Pressure will play a huge role in this match. Who has it and can they handle it?
With all the focus on Serena Williams and her pursuit of the calendar Slam, Sharapova has been able to roll along with little pressure.
Players often say, "I have nothing to lose." In Sharapova's case, it might be true. Her relatively easy road to the semifinals likely leaves her fresher than her opponent. However, she has yet to be tested. Even against Vandeweghe, the match never seemed in doubt.
Meanwhile, Williams has asked the media to stop asking her about the calendar Slam. It's one of the few things Williams has yet to accomplish in her illustrious career.
Another X-factor will be how Sharapova handles the huge step up in quality of opponent. Getting to see a serve as big as Vandeweghe's certainly helps. However, Vandeweghe's serve was more predictable and inconsistent. No matter how stressed Williams feels, it's unlikely she will go 1-for-10 on first serves at any stretch of the match.
Williams has gone through a frenzied crowd rooting against her, her own sister and a former No. 1-ranked player. Her opponents represent nine Grand Slam wins. Sharapova's opponents have never even reached a Slam semifinal.
Whether Williams comes out battle-tested or war-weary will be a huge X-factor.
Sharapova Will Win If...
Since undergoing shoulder surgery in 2008, Sharapova has spent a year trying to relocate her serve. Luckily for her, it's not the central weapon in her game.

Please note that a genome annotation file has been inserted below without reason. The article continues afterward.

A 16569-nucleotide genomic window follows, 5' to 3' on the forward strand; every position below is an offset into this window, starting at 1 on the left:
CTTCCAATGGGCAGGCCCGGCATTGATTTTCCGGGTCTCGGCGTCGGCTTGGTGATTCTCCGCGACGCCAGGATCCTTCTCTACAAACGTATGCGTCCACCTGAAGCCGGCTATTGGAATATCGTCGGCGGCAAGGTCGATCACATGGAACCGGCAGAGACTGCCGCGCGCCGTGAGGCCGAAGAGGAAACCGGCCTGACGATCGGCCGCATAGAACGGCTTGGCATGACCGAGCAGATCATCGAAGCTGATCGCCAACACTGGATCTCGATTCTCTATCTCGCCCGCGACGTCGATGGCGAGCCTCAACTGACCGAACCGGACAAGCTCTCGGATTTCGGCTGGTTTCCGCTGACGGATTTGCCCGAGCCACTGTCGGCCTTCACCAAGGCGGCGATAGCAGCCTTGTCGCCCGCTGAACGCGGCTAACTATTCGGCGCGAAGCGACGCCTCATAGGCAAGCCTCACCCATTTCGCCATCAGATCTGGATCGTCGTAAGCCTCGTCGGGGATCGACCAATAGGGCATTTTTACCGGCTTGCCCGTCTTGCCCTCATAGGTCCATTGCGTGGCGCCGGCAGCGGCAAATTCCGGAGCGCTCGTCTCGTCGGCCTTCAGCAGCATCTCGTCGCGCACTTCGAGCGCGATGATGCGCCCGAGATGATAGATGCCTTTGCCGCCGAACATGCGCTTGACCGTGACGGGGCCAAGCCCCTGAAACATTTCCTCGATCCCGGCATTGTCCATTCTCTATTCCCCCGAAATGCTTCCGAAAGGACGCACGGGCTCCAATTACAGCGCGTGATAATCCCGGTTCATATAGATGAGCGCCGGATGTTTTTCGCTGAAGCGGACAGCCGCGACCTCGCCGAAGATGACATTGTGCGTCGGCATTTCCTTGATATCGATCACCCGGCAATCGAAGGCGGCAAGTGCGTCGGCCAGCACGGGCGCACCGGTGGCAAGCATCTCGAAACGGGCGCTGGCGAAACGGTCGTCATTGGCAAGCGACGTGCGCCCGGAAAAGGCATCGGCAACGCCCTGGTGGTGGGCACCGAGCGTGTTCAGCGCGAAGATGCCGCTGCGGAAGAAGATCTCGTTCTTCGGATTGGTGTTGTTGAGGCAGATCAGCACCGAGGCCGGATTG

Sharapova relies on pouncing on an opponent's weak ball. If it's a weak second serve, she demolishes it. If it's a floater forced by one of her massive forehands, she smacks the ball for a winner.
To win, Sharapova must reduce her unforced errors and continue to hit a high percentage of clean winners. Sharapova settles into a groove when she's hitting clean winners from both wings.
Although she relies less on her serve, she must keep the double-faults in single digits. She's been able to win most of her matches comfortably with 6-8 double-faults. Against Williams, Sharapova can't afford to give away free points.
She has to bring her best game and hope Williams falters under the pressure.
Williams Will Win If...
Williams will win if she remains relaxed, loose and focused. When tight, like against Sabine Lisicki in 2013's round of 16 Wimbledon match, she often overcooks her forehands.
Her familiarity with Sharapova's game will go a long way toward putting her at ease. Williams thrives on routine. This will be more of a mental than physical test. Williams serves, moves and volleys better than Sharapova. Williams also has more versatility in her game.
The key for her will be keeping her emotions in check and her intensity in high gear.
When opponents know each other as well as Williams and Sharapova do, adding new wrinkles to the game can prove counterproductive.
This is the dilemma facing Sharapova. She knows what she does best—bashing the ball from the baseline—doesn't work against Williams. However, changing her game could result in overthinking, second-guessing and hesitating. That's a no-win situation for Sharapova. Decisive shot selection is one of her strengths.
Her best chance rests with the pressure on Williams. The problem is that Williams is so familiar with Sharapova that it will likely help her relax. Nothing soothes the nerves like familiarity, especially when the familiar has been positive for 10 years.
Williams will feel the pressure. She may even have to break back a couple of times. However, she will feed off the confidence in knowing she's beaten Sharapova so many times. Williams will win in straight sets.